Diagnostic tests that rely on a naturally occurring phenomena patent eligible in Australia

Grant Shoebridge and Jennifer Enmon

On 18 June 2021, the Full Court of the Federal Court confirmed in Ariosa Diagnostics, Inc v Sequenom, Inc [2021] FCAFC 101 that a method of detecting cell-free foetal DNA (cffDNA) in pregnant woman, permitting non-invasive prenatal diagnosis, is patent eligible subject matter in Australia.  This is a significant decision given that in the US the same subject matter was found to be ineligible for patent protection because it covered a natural phenomenon.


The invention described in Australian Patent No 727919, in the name of Sequenom, Inc., demonstrated surprisingly that the cell-free fractions of a pregnant woman’s blood contain high levels of cell-free fetal DNA (cffDNA).  Conventionally, this portion of the plasma or serum was discarded as medical waste.  This ground-breaking discovery led to the development of a non-invasive method to determine fetal traits and malformations, such as Down syndrome.  Ariosa Diagnostics Inc (Ariosa), conducts, and licenses others to conduct, a non-invasive prenatal diagnosis test, “Harmony”, which Sequenom claimed infringes its patent. Ariosa sought to revoke the patent.

Primary decision

The Federal Court in Sequenom, Inc. v Ariosa Diagnostics, Inc. [2019] FCA 1011 (27 June 2019) found that Sequenom’s claimed method was patent eligible subject matter because the substance of the claimed method is distinct to simply the identification of a natural phenomenon, that is the presence of cffDNA in maternal blood.  This, the Judge said, is made clear by the patent specification, which explains that the invention “offers a new approach for non-invasive prenatal diagnosis”, which only occurs through human action and provides a “significant advantage ….over existing fetal DNA detection methods”, thus producing a result possessing economic utility.

Full Court submissions

In support of its position, Ariosa argued that the end result of the claims involves the detection of something that is naturally occurring, and that each of the relevant claims, in substance, is to a mere discovery and therefore not patent eligible.  It further submitted that although human action may be involved in the performance of the claimed methods, the end result or outcome of the claimed method is simply information, namely the presence of cffDNA.  In other words, the substance of what has been invented is merely the information about the DNA of the foetus, which is nothing more than naturally occurring information.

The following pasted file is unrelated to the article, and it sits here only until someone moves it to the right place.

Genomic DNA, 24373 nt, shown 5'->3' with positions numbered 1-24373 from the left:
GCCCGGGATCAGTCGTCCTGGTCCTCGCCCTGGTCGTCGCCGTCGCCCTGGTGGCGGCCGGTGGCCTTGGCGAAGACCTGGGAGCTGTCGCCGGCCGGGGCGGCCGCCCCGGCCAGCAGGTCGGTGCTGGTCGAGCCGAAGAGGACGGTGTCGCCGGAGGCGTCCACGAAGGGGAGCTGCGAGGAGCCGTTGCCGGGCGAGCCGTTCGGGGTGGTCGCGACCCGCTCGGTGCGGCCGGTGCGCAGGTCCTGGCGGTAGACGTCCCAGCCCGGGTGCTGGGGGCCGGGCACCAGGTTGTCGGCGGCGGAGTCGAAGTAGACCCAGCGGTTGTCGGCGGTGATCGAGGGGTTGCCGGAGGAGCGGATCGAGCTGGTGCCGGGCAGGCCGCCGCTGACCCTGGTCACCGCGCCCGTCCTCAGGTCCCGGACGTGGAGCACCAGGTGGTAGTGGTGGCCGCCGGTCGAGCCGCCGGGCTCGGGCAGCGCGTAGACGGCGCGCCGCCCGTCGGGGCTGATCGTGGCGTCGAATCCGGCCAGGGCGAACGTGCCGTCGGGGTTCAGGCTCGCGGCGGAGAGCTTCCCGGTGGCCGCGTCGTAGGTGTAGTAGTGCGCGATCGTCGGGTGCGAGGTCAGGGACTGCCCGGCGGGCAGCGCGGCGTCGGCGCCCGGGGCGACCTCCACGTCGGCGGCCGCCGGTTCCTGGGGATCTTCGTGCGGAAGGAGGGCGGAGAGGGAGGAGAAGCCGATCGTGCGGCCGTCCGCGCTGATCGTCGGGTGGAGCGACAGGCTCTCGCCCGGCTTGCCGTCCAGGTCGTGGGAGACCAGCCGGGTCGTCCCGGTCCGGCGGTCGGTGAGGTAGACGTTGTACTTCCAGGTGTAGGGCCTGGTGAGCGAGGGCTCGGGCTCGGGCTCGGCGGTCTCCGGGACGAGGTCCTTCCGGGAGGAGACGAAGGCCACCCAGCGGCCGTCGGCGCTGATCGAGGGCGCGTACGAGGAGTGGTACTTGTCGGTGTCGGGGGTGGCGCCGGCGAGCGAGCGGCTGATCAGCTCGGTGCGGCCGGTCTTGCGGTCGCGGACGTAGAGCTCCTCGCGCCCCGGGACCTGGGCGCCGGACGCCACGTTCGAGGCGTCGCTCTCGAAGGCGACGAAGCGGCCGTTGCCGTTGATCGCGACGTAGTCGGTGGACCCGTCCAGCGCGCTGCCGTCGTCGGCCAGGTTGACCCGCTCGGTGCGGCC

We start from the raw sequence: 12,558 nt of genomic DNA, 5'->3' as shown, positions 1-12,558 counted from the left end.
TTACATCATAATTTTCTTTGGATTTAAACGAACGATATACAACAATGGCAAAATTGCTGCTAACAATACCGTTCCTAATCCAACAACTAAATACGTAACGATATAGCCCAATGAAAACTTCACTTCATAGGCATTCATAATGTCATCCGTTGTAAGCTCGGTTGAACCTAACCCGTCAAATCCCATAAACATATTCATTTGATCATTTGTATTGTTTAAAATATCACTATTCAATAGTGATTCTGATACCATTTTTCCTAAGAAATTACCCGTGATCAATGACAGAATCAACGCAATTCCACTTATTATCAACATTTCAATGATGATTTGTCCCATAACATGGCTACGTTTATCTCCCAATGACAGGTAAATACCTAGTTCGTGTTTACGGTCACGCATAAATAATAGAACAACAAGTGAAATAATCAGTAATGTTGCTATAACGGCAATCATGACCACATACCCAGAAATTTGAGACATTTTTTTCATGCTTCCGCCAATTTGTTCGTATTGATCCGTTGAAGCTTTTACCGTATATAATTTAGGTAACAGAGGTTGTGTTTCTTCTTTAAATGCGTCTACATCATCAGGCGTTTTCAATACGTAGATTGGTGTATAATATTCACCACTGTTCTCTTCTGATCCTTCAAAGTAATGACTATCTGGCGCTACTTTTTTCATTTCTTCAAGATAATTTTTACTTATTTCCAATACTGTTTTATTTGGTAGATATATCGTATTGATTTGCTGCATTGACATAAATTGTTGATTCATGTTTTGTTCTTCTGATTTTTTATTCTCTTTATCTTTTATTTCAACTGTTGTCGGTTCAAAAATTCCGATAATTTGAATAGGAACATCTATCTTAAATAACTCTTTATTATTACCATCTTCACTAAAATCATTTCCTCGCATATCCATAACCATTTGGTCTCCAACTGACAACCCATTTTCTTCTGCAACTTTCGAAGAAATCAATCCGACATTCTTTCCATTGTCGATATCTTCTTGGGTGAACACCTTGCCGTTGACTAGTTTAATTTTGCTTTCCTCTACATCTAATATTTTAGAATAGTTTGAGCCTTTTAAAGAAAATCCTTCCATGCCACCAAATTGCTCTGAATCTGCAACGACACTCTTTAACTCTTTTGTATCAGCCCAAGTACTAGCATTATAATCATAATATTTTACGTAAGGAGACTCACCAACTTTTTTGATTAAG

In response, Sequenom submitted that the claims were directed to the application of the discovery of the existence of cffDNA by the inventors. Thus, the invention resided in a new method of non-invasive detection of foetal DNA from a maternal blood sample and prenatal diagnosis.  Relevantly, Sequenom submitted that the claimed method must be considered as a whole.  This was not the approach adopted by the US Court.

Full Court patentable subject matter considerations

The Court began its considerations of patentability by referring to the principles derived from the Australian High Court landmark decision National Resource Development Corporation v Commissioner of Patents [1959] HCA 67; 102 CLR 252 (NRDC), which confirmed that two factors are required for the characterisation of a patentable invention, namely:

  1. Whether the invention as claimed is for a product made, or a process producing an outcome as a result of human action; and
  2. Whether the invention as claimed has economic utility.

The Full Court also referred to a US Supreme Court decision (quoted in NRDC), Funk Bros. Seed Co v Kalo Inoculant Co (1948) 333 US 127 at 134, 135 (92 Law Ed 588, at 591), which stated that “It only confuses the issue… to introduce such terms as ‘the work of nature” and ‘laws of nature’.  For these are vague and malleable terms infected with too much ambiguity and equivocation.  Everything that happens may be deemed ‘the work of nature’, and any patentable composite exemplifies in its properties ‘the laws of nature’. Arguments drawn from such terms for ascertaining patentability could fairly be employed to challenge almost any patent”.